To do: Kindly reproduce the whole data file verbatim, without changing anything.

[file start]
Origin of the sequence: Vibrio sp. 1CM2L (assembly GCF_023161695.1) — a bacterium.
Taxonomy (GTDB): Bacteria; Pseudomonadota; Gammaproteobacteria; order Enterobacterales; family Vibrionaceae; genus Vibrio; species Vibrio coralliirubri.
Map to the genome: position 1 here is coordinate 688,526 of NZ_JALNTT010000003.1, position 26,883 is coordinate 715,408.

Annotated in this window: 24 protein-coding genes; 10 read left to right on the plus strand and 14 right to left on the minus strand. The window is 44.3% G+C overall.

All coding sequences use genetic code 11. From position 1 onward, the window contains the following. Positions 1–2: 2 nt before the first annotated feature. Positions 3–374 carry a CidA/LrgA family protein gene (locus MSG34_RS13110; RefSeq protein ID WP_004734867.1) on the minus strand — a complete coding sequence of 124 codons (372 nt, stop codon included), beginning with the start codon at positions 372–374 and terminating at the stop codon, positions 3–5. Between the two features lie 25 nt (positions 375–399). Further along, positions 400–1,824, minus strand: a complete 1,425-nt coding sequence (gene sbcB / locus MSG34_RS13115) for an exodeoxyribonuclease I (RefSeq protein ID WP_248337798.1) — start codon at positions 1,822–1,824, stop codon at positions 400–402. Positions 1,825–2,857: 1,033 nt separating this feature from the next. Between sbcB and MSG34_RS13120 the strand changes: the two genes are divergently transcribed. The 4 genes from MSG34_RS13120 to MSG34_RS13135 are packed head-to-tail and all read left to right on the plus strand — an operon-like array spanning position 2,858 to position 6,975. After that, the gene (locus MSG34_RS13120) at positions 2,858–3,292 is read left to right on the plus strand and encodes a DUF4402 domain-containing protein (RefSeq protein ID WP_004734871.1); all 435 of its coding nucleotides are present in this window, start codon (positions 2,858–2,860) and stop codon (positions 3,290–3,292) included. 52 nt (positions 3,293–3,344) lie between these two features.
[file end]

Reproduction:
Origin of the sequence: Vibrio sp. 1CM2L (assembly GCF_023161695.1) — a bacterium.
Taxonomy (GTDB): Bacteria; Pseudomonadota; Gammaproteobacteria; order Enterobacterales; family Vibrionaceae; genus Vibrio; species Vibrio coralliirubri.
Map to the genome: position 1 here is coordinate 688,526 of NZ_JALNTT010000003.1, position 26,883 is coordinate 715,408.

Annotated in this window: 24 protein-coding genes; 10 read left to right on the plus strand and 14 right to left on the minus strand. The window is 44.3% G+C overall.

All coding sequences use genetic code 11. From position 1 onward, the window contains the following. Positions 1–2: 2 nt before the first annotated feature. Positions 3–374 carry a CidA/LrgA family protein gene (locus MSG34_RS13110; RefSeq protein ID WP_004734867.1) on the minus strand — a complete coding sequence of 124 codons (372 nt, stop codon included), beginning with the start codon at positions 372–374 and terminating at the stop codon, positions 3–5. Between the two features lie 25 nt (positions 375–399). Further along, positions 400–1,824, minus strand: a complete 1,425-nt coding sequence (gene sbcB / locus MSG34_RS13115) for an exodeoxyribonuclease I (RefSeq protein ID WP_248337798.1) — start codon at positions 1,822–1,824, stop codon at positions 400–402. Positions 1,825–2,857: 1,033 nt separating this feature from the next. Between sbcB and MSG34_RS13120 the strand changes: the two genes are divergently transcribed. The 4 genes from MSG34_RS13120 to MSG34_RS13135 are packed head-to-tail and all read left to right on the plus strand — an operon-like array spanning position 2,858 to position 6,975. After that, the gene (locus MSG34_RS13120) at positions 2,858–3,292 is read left to right on the plus strand and encodes a DUF4402 domain-containing protein (RefSeq protein ID WP_004734871.1); all 435 of its coding nucleotides are present in this window, start codon (positions 2,858–2,860) and stop codon (positions 3,290–3,292) included. 52 nt (positions 3,293–3,344) lie between these two features.